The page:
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Article

Magnesium and sulphur in the calcite shells of two brachiopods, Terebratulina retusa and Novocrania anomala

Citation
England J, Cusack M & Lee MR (2007) Magnesium and sulphur in the calcite shells of two brachiopods, Terebratulina retusa and Novocrania anomala. Lethaia, 40 (1), pp. 2-10. https://doi.org/10.1111/j.1502-3931.2006.00001.x

Abstract
This study determines the distribution of magnesium and sulphur in the shells of two species of brachiopod from the same environment to highlight environmental and biological influences on shell composition. In Terebratulina retusa there are differences in magnesium concentration between the primary layer and the outer and inner regions of the secondary layer. In contrast, Novocrania anomala has a shell composed of high magnesium calcite and there is no significant difference in magnesium concentration between the primary and the secondary shell layers. Sulphur provides an indication of the distribution of sulphated organic matrix within the shells of T. retusa and N. anomala. In T. retusa the distribution of magnesium and sulphur correlates across the shell; however, there is no evidence for a relationship between magnesium and sulphur distribution in N. anomala. The relationship between magnesium and sulphur in T. retusa indicates that a proportion of the magnesium content of the shell is associated with the sulphated fraction of the organic matrix. In these two species of brachiopod, from the same environment, magnesium and organic concentration and distribution are very different, emphasizing the importance of fully understanding the factors that control biomineral composition before the application of these biominerals to environmental studies.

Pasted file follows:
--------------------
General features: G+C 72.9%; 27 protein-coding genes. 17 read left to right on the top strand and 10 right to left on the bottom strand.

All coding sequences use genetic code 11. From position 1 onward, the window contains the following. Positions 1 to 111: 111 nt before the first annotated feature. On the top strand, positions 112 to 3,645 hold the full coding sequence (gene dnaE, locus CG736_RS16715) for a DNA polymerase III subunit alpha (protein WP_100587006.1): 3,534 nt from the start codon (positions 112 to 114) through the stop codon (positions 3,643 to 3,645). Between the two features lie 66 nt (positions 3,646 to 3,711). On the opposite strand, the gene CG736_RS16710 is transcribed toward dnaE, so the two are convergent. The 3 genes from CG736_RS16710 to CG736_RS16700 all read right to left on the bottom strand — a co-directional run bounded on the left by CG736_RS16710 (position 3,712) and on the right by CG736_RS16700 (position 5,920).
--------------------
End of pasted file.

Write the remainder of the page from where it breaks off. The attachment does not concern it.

Keywords
Brachiopoda; magnesium; Novocrania anomala; organic matrix; sulphur; Terebratulina retusa

Journal
Lethaia: Volume 40, Issue 1

StatusPublished
Author(s)England, Jennifer; Cusack, Maggie; Lee, Martin R
Publication date31/03/2007
Publication date online12/12/2006
URLhttp://hdl.handle.net/1893/25051
PublisherWiley-Blackwell
ISSN0024-1164
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